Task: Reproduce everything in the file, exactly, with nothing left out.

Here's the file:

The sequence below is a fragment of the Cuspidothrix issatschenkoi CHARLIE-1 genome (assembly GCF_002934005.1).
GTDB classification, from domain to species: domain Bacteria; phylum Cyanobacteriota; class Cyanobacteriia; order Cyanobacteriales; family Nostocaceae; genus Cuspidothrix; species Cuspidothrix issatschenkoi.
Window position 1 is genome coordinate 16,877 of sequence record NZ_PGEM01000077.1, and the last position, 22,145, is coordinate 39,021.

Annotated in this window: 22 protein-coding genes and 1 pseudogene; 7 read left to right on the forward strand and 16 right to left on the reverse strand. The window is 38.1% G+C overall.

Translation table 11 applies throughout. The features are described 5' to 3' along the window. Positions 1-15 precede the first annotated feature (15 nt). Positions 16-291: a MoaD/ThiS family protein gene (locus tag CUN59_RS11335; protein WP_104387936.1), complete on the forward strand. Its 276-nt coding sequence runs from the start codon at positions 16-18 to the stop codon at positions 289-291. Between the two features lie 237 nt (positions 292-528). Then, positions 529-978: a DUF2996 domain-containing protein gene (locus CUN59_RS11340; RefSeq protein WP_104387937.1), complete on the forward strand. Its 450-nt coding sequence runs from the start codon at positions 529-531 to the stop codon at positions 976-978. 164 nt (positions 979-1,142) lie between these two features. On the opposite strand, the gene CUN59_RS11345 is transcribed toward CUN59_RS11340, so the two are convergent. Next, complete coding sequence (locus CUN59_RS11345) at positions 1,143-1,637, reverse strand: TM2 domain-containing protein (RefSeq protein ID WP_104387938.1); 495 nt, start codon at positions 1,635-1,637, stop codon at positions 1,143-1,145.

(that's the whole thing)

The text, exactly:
The sequence below is a fragment of the Cuspidothrix issatschenkoi CHARLIE-1 genome (assembly GCF_002934005.1).
GTDB classification, from domain to species: domain Bacteria; phylum Cyanobacteriota; class Cyanobacteriia; order Cyanobacteriales; family Nostocaceae; genus Cuspidothrix; species Cuspidothrix issatschenkoi.
Window position 1 is genome coordinate 16,877 of sequence record NZ_PGEM01000077.1, and the last position, 22,145, is coordinate 39,021.

Annotated in this window: 22 protein-coding genes and 1 pseudogene; 7 read left to right on the forward strand and 16 right to left on the reverse strand. The window is 38.1% G+C overall.

Translation table 11 applies throughout. The features are described 5' to 3' along the window. Positions 1-15 precede the first annotated feature (15 nt). Positions 16-291: a MoaD/ThiS family protein gene (locus tag CUN59_RS11335; protein WP_104387936.1), complete on the forward strand. Its 276-nt coding sequence runs from the start codon at positions 16-18 to the stop codon at positions 289-291. Between the two features lie 237 nt (positions 292-528). Then, positions 529-978: a DUF2996 domain-containing protein gene (locus CUN59_RS11340; RefSeq protein WP_104387937.1), complete on the forward strand. Its 450-nt coding sequence runs from the start codon at positions 529-531 to the stop codon at positions 976-978. 164 nt (positions 979-1,142) lie between these two features. On the opposite strand, the gene CUN59_RS11345 is transcribed toward CUN59_RS11340, so the two are convergent. Next, complete coding sequence (locus CUN59_RS11345) at positions 1,143-1,637, reverse strand: TM2 domain-containing protein (RefSeq protein ID WP_104387938.1); 495 nt, start codon at positions 1,635-1,637, stop codon at positions 1,143-1,145.